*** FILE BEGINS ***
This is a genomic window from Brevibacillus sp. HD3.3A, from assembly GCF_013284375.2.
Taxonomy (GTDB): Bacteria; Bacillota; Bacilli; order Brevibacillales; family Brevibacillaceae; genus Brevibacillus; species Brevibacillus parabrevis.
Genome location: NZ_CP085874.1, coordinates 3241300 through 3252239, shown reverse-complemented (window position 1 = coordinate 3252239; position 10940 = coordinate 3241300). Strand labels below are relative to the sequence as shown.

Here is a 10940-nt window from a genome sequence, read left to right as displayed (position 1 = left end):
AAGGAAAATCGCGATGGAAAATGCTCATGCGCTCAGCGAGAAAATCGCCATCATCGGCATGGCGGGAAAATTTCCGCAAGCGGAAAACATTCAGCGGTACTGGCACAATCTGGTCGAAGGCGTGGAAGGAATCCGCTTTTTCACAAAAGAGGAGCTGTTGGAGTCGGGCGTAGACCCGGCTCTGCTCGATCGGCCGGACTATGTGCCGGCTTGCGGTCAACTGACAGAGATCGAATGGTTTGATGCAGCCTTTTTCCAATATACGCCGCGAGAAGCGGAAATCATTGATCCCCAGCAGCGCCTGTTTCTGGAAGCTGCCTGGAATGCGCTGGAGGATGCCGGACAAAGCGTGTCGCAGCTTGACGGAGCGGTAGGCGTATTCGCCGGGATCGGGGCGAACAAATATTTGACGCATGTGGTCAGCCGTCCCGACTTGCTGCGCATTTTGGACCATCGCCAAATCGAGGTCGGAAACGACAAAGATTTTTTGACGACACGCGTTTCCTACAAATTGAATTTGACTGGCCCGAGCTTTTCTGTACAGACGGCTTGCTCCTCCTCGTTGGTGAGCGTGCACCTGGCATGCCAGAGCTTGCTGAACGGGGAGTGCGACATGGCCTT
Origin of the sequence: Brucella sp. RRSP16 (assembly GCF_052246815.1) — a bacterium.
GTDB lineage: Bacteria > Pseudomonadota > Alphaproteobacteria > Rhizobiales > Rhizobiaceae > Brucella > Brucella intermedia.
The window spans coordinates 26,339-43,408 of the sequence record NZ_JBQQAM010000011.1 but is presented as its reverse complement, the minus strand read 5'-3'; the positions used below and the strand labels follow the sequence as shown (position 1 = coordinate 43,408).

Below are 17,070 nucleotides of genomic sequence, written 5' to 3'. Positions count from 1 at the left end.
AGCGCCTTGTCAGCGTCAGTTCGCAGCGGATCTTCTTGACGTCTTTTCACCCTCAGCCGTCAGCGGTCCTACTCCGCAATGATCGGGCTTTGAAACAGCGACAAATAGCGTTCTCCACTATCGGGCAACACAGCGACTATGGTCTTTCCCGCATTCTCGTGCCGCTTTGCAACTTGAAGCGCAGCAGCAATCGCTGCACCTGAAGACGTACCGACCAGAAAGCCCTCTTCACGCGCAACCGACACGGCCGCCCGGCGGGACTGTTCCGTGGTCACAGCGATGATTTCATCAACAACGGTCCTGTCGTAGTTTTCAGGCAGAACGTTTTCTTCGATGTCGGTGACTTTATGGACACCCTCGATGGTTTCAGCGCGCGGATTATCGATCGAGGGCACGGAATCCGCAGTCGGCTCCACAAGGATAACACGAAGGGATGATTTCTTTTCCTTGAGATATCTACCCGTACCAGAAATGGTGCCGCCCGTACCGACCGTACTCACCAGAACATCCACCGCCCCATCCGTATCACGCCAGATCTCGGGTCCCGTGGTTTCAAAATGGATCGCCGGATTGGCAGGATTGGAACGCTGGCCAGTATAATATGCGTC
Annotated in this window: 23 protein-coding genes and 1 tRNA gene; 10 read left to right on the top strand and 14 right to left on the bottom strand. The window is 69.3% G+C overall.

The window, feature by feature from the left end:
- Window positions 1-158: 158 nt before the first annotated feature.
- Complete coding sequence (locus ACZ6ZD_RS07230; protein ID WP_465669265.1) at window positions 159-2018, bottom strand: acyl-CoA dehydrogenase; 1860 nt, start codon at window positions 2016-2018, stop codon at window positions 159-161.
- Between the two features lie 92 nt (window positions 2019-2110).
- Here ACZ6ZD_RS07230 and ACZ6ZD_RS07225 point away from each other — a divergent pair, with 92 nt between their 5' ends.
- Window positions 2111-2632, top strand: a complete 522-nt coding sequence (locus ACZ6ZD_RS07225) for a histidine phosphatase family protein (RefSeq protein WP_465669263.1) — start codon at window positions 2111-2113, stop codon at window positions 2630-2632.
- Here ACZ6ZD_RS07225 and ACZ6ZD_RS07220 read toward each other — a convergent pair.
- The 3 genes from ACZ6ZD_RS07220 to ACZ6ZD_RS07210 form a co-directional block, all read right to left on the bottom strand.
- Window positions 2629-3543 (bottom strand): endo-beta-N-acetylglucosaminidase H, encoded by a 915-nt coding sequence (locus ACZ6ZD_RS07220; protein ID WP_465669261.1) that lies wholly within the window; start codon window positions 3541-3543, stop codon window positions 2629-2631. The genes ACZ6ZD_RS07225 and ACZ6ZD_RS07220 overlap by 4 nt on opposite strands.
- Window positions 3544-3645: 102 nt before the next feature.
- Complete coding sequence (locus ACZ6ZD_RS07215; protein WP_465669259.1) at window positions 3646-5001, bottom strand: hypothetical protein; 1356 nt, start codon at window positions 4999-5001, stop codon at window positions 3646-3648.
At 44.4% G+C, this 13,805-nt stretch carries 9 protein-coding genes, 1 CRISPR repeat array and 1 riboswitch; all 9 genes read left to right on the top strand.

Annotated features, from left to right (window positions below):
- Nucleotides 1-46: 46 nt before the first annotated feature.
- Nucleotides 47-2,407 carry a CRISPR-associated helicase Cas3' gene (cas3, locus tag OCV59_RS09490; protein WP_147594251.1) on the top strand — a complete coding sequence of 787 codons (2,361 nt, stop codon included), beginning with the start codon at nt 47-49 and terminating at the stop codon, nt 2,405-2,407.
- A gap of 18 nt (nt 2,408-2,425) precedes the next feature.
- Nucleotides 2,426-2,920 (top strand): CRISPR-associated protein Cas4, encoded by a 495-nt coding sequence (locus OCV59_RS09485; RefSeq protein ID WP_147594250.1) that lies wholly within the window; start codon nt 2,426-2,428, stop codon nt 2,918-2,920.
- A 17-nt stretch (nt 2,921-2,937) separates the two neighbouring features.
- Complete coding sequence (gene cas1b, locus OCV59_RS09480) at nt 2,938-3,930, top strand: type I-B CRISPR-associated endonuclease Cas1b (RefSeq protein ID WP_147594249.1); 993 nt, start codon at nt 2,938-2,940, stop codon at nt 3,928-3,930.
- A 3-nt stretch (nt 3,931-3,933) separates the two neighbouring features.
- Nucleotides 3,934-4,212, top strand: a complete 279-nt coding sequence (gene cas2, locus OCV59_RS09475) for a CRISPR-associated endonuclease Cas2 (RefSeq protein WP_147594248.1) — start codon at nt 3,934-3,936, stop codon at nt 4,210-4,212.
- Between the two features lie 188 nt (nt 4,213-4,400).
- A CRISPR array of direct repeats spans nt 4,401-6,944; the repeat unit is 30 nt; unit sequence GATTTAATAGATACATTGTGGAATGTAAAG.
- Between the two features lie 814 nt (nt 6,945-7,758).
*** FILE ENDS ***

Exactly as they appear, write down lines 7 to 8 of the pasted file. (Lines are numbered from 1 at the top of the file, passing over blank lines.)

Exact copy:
GTDB lineage: Bacteria > Pseudomonadota > Alphaproteobacteria > Rhizobiales > Rhizobiaceae > Brucella > Brucella intermedia.
The window spans coordinates 26,339-43,408 of the sequence record NZ_JBQQAM010000011.1 but is presented as its reverse complement, the minus strand read 5'-3'; the positions used below and the strand labels follow the sequence as shown (position 1 = coordinate 43,408).